When there is a resonance in electron response, both refractive index and absorption change rapidly: the refractive index has a "jiggle" in the vicinity of the resonance, like this sketch (adapted from this earlier answer by John Rennie - but I disagree with the "n=1" label so I cut it off...: As you can see there is higher refractive index at the low ...


1

Due to gravitational time dilation, for an observer of the planet, the frequency of electromagnetic radiation would be slower. Visible light emitted from the planet would appear as infrared or micro-waves. The amplitude of the radiation would not change. Since frequency decreases while amplitude remains constant, the radiometer would receive less ...


1

In vacuum there are no charge carriers like ions or electrons. With nothing to carry charge, i.e. current, such a battery would discharge much, much slower than when the battery poles are connected by something that can carry charge like a conductor or an imperfect insulator.


1

Lines of electrostatic force exist between the positive and negative poles of the battery, even though they're separated by a vacuum. Vacuum permittivity is ε0 = 8.854 * 10^-12 farads per meter. By convention, this is called the dielectric constant of 1, a baseline against which the dielectric permittivities of other materials are compared. ...


1

Electrons (and other charge carriers, e.g., ions) in vacuum travel without resistance. However, as pointed out, correctly, in the other answers, there are no charge carriers in vacuum. Nevertheless, electrons can escape from the terminals if they have a kinetic energy which is bigger than the potential barrier of the terminal surface, i.e., the work ...


1

Assume that the free space is vacuum and the battery is perfectly insulated as well as all the electrical contacts. In this case there are two possibilities for an electronic device to fail: 1. The induced emf in the inductive elements of electronics device because of the changing electrical field caused by the addition of electrons. 2. Most of the ...


1

The metal plate is typically attached to a circuit which collects the ejected electrons making the system net neutral overall just with a current flowing. Also they are usually more easily ejected because the plate is at a potential attached to a battery. However, if the plate were suspended by an insulator in a vacuum and it continuously lost electrons ...


1

From classical models, the electron and a proton revolve around their mutual center of mass, which approximately lies on the proton itself, because the proton has a significantly higher mass than the electron. This is why electrons revolve "around" the proton, and hence form the outer layer of an atom. Quantum mechanically, electrons could never form a ...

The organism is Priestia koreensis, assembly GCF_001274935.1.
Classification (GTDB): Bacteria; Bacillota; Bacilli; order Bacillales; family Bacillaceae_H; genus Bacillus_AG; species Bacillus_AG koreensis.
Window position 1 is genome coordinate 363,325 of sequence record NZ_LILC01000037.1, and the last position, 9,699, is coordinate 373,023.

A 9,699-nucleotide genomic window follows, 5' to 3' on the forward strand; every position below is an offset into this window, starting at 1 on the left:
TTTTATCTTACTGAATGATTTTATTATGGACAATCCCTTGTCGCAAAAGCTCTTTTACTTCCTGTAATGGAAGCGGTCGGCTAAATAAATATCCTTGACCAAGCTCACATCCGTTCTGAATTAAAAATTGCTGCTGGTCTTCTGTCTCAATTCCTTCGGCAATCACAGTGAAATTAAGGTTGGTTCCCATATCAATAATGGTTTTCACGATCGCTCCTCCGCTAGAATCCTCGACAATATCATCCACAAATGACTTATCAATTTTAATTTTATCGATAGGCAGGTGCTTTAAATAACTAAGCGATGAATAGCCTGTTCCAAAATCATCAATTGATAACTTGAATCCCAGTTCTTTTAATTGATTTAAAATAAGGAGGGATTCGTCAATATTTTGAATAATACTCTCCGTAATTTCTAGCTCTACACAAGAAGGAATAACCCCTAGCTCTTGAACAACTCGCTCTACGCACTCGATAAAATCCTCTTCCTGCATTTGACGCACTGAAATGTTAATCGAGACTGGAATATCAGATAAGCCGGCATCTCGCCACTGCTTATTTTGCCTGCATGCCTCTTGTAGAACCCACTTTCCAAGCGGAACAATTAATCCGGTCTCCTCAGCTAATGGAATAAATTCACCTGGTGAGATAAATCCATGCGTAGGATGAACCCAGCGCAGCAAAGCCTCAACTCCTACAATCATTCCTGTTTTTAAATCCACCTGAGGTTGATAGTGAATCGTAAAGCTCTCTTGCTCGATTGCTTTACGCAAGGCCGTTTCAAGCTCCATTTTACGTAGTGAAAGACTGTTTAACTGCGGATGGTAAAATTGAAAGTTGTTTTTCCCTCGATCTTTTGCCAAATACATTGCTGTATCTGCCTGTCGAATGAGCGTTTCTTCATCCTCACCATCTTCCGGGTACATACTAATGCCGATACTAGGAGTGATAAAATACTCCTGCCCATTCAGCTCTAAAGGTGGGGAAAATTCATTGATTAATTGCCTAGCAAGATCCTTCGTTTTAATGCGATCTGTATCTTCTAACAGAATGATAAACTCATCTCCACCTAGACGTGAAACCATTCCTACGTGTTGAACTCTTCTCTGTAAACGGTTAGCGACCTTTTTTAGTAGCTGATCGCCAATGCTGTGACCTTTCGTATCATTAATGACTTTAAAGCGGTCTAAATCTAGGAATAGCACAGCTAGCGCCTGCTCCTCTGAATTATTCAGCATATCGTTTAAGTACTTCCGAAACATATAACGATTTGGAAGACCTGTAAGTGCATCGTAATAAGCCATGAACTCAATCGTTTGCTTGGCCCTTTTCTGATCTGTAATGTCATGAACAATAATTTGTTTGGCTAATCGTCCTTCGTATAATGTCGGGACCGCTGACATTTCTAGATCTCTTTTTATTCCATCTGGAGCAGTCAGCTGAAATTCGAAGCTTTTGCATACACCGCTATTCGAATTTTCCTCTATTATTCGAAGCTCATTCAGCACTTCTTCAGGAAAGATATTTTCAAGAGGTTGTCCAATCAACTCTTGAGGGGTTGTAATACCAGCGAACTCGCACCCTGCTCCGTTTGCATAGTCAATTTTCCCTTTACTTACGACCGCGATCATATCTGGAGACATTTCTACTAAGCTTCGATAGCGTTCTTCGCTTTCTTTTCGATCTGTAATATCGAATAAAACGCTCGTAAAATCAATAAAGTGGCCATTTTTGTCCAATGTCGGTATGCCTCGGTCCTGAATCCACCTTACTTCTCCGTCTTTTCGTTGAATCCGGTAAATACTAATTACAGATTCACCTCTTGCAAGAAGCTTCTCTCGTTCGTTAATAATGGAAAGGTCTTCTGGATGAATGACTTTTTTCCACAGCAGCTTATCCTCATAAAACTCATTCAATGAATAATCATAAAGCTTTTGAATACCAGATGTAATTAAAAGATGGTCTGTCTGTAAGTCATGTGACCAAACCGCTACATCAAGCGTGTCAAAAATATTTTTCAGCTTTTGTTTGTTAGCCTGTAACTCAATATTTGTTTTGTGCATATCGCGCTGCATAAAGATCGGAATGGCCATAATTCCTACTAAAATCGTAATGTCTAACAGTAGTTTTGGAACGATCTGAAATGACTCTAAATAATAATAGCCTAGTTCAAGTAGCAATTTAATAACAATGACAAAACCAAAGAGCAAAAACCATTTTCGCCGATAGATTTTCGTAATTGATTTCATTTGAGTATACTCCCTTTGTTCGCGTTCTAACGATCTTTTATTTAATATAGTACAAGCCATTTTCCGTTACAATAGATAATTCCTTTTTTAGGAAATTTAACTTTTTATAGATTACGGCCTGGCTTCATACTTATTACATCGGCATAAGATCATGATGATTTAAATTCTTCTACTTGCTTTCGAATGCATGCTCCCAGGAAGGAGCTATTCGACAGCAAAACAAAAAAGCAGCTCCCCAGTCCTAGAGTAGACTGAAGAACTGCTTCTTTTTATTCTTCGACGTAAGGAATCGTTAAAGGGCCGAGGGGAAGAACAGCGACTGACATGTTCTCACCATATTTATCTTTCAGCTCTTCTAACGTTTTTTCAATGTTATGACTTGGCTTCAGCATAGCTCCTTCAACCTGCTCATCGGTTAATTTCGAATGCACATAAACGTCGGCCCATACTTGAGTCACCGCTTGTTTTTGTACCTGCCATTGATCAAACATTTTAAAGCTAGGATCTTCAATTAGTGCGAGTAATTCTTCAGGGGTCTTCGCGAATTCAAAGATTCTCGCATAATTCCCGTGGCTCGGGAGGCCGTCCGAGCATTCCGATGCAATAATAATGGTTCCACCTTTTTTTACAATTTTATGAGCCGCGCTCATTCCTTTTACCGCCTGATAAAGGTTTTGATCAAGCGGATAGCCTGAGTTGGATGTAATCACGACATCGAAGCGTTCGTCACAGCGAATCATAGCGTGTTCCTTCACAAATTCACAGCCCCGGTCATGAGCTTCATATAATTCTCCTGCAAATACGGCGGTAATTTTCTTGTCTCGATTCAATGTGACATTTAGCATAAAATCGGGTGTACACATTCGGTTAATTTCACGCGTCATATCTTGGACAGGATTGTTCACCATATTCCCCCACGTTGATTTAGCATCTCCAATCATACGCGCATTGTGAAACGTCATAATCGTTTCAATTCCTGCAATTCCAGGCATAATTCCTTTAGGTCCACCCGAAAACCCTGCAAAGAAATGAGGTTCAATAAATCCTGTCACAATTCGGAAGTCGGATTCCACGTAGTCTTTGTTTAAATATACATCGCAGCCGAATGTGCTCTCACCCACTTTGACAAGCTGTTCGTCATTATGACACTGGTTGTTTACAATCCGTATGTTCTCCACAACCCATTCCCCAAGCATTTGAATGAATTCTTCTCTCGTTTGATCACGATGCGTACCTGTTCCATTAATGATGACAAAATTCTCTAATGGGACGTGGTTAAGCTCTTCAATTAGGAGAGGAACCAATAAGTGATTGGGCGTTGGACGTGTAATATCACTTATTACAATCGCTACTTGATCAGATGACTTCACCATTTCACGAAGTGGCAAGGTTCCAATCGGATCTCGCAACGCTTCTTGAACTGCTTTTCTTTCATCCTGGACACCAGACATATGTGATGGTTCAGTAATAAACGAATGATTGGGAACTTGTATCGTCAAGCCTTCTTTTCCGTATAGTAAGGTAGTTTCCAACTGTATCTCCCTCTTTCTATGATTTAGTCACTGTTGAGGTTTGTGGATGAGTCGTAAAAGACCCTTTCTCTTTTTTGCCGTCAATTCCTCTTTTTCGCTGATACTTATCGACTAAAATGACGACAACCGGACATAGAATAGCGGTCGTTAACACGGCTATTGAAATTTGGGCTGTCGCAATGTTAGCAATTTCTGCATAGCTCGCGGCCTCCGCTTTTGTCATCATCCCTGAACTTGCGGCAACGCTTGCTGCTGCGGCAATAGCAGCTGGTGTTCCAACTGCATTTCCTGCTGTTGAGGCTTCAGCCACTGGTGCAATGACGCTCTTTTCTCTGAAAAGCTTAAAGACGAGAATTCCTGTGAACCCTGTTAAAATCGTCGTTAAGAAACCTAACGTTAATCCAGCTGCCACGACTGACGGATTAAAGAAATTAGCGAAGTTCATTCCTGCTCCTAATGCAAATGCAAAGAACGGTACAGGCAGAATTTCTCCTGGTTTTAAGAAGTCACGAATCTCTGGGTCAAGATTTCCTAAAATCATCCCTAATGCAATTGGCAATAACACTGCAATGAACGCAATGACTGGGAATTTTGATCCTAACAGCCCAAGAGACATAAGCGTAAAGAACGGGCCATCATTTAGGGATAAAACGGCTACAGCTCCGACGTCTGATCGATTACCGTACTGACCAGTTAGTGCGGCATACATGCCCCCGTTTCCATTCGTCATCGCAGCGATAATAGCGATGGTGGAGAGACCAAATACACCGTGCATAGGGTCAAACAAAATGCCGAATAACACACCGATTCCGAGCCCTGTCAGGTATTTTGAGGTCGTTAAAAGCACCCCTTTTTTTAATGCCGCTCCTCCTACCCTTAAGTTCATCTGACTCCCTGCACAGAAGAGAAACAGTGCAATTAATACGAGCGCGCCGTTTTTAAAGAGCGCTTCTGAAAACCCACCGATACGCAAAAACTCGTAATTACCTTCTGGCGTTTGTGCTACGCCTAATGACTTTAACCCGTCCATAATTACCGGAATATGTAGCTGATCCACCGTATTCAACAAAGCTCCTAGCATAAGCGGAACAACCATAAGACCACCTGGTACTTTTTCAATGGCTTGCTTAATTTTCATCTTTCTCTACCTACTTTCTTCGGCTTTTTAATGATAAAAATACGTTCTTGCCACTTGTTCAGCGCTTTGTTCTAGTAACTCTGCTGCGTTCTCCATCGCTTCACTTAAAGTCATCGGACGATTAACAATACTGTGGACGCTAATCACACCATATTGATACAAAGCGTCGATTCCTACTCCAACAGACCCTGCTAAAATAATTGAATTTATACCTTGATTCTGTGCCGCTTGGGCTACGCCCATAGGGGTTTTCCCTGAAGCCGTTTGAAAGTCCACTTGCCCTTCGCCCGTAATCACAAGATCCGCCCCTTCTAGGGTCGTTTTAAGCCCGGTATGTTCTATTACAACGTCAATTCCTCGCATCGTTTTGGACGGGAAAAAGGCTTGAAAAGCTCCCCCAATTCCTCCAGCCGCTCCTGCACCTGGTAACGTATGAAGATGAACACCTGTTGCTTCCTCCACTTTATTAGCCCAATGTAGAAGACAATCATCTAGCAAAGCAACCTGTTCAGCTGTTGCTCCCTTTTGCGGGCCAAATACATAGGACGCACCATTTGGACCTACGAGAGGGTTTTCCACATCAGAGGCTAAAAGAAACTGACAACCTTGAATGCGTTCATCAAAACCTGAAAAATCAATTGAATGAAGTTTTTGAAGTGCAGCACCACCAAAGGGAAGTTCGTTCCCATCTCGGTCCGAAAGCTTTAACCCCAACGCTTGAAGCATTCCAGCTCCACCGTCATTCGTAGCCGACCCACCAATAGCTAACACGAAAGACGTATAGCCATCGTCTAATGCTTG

1

If I understand your questions correctly: Yes, it can be somehow the other way around. But we do "know": There are two sort of particles in here, one of them has a certain charge and is light, the other has the opposite charge and is heavy. You can then claim that the heavy ones rather stay in place and the light ones sprint around and make up the current. ...


1

Yes. There are loads of physical processes in which photons are created. It won't be possible to list them all out but well known examples are matter-antimatter annihilation (e.g. electron-positron annihilation, at lower energies.), the acceleration of charged particles, radioactive decay (notably, Gamma Decay), etc.


1

Yes, and a good example of this is (or rather was) the LEP collider that preceded the LHC. This collided electrons with positrons, so it was a matter-antimatter collider just as you say, and the collisions created all sorts of particles including electrons and protons. However, there are several symmetries that, as far as we know, have to be obeyed. Two of ...


1

The hyperphysics site you mention states spin rate of some $10^{32}$ radian/s would be required to match the observed angular momentum. Classical angular momentum is calculated as $I\omega$, where $I = \frac{2}{5}mr^2$ for a sphere. The mass of an electron is $9.11\times10^{-31}$ kg and the site mentions an upper limit of $10^{-3}$ fermis or $10^{-18}$ ...


1

It is not enough for it to be moving - it needs to accelerate (or decelerate). An accelerating charged particle will emit radiation and it will lose energy as a result. An excellent example would be the loss of energy of charged particle in synchrotron accelerators. They emit... synchrotron radiation. This is either a boon (e.g. the Diamond light facility ...



Only top voted, non community-wiki answers of a minimum length are eligible